SkillsFuture is a national movement aimed at providing Singaporeans with the opportunities to develop their professional potential. This year, the government will be awarding Singaporeans aged 25 and above with an SG$500 credit in a bid to encourage professional development through various government-endorsed programmes.
The initiative’s brand has been hijacked by at least two independent companies unrelated to WDA’s latest national campaign.
One of the sites bears the URL www.SkillsFuture.edu.sg prompting users to sign up on the site to “Get Additional $500 Grant from Aventis Learning Today”. It was set up by private institution Aventis Learning Group. A spokesperson from the company told Marketing that they would be willing to take down the site if requested by WDA. The government agency has not reached out to Aventis for any action.
Meanwhile, the other is a microsite set up by startup Glints with the URL “www.SkillsFuture.credit”. It also urges users to “register for early access” on programmes promoted by the company. Glints has not commented at the time of writing.
Intend to confuse?
Both sites appear on the Search rankings for “SkillsFuture”, potentially confusing the public who are looking for more information on the latest government investment.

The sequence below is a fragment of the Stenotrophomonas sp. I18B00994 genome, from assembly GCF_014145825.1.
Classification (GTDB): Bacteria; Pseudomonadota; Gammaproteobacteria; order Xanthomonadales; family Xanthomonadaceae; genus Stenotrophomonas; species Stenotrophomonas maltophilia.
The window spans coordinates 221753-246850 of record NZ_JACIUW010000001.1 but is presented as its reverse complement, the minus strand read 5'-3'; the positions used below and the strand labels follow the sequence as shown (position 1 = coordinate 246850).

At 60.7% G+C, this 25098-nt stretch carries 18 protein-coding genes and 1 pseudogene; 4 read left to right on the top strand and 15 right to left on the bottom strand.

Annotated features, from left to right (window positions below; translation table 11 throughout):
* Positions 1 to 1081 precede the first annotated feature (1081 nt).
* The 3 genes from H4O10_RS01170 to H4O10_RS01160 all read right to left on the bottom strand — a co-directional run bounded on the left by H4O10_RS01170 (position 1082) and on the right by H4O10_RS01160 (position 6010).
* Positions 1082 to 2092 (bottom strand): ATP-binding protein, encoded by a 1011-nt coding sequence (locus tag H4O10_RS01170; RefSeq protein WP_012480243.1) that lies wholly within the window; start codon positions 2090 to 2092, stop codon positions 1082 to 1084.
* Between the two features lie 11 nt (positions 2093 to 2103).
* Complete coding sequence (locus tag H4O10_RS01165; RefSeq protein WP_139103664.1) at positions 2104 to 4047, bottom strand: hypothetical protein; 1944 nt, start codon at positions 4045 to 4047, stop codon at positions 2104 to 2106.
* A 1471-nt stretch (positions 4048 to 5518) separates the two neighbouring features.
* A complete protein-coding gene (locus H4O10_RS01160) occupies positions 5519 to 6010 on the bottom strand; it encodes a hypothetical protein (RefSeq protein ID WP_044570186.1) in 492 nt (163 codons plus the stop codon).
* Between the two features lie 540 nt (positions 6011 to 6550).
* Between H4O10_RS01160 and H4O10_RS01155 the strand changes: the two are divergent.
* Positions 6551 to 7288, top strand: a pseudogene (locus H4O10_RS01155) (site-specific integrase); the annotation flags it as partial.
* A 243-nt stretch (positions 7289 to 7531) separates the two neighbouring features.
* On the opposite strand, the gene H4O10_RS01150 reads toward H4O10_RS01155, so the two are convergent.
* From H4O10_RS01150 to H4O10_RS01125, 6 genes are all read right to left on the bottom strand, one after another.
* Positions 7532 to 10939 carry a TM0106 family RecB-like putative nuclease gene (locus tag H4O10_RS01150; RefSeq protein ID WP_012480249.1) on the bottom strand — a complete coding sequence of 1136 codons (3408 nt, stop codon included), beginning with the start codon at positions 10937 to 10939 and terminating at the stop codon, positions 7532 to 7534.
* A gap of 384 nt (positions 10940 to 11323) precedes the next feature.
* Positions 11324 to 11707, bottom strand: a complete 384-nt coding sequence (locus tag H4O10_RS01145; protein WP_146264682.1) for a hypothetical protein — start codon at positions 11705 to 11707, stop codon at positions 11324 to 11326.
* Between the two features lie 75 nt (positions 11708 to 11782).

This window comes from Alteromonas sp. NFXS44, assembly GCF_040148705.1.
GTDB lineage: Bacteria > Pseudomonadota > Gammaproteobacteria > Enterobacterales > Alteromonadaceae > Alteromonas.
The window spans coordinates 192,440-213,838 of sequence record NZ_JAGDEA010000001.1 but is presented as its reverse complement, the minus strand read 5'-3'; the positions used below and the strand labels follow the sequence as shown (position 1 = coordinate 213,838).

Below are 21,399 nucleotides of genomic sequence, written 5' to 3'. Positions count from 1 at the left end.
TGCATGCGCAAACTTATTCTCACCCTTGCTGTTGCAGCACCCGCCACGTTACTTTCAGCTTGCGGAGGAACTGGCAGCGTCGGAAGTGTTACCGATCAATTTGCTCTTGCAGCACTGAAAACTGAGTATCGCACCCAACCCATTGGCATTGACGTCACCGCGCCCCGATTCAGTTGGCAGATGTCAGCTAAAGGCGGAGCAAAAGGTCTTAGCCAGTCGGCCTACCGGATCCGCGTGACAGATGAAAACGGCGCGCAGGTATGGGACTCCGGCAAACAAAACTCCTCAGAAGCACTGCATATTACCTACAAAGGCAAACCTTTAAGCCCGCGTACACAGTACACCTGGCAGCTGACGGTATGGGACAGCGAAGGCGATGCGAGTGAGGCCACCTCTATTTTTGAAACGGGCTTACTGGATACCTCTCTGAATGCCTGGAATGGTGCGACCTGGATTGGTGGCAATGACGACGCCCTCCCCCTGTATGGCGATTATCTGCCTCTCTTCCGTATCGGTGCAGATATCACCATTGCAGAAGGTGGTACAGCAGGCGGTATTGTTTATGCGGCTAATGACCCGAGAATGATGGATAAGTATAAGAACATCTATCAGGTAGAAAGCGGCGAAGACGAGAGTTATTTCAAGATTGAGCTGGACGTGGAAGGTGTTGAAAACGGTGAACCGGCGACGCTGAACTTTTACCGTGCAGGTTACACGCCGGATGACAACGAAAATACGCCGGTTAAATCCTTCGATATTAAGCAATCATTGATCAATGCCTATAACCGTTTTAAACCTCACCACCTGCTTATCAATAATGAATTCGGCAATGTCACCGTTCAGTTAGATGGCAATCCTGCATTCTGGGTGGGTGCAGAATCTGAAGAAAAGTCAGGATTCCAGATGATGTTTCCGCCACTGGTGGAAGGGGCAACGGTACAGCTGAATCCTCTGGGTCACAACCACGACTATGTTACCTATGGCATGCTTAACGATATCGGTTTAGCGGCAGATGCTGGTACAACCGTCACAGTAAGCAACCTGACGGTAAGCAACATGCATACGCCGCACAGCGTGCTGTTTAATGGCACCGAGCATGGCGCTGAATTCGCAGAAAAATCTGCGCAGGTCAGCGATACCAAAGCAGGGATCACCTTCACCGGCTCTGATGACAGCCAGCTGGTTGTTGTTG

Jeff Cheong, president, Tribal Worldwide Asia, said, “I received by SkillsFuture pack last night and after scanning through the brochure I decided to Google it. Usually I skip the ads but I took a second look and saw the varied vanity URL. Looks like some of the service providers have gone ahead of SkillsFuture to market their services.”
Cheong said it was important for WDA to clarify the issue given that some sites may have misleading information for the public.
“Still, we cannot stop search marketing activities can we? I actually think its being opportunistic of the accredited service providers to do so.”
Because the SkillsFuture is still in its launch phase, a huge advertising imaginary currently takes up full screen on the official site. “I was hoping for a needs-based navigation where a matchmaking function can accelerate user’s needs to recommended courses,“ Cheong said.
A case of identity theft?
Ryan Lim, principal consultant and founder QED Consulting, pointed out that by riding on the branding of the government effort, the other “bogus sites” were in fact participating in a classic case of identity phishing in spite of their disclaimers.
For Glints, the microsite includes a disclaimer at the bottom of the page indicating that it is not affiliated with WDA or the official SkillsFuture initiative. In addition, both doppelganger sites feature the official logos of the two companies that are independent of the WDA.
“They are still pretending to be what they are not. And digital has made identity phishing even easier,” Lim said.
Though the sites may not be removed completely on Search, Lim said that the WDA could have taken more preventative measures to avoid other service providers from hijacking the SkillsFuture brand.
“If the sites were set up and intended to confuse the public, then WDA may request for them to be taken down.”
Marketing has reached out to WDA for more comments.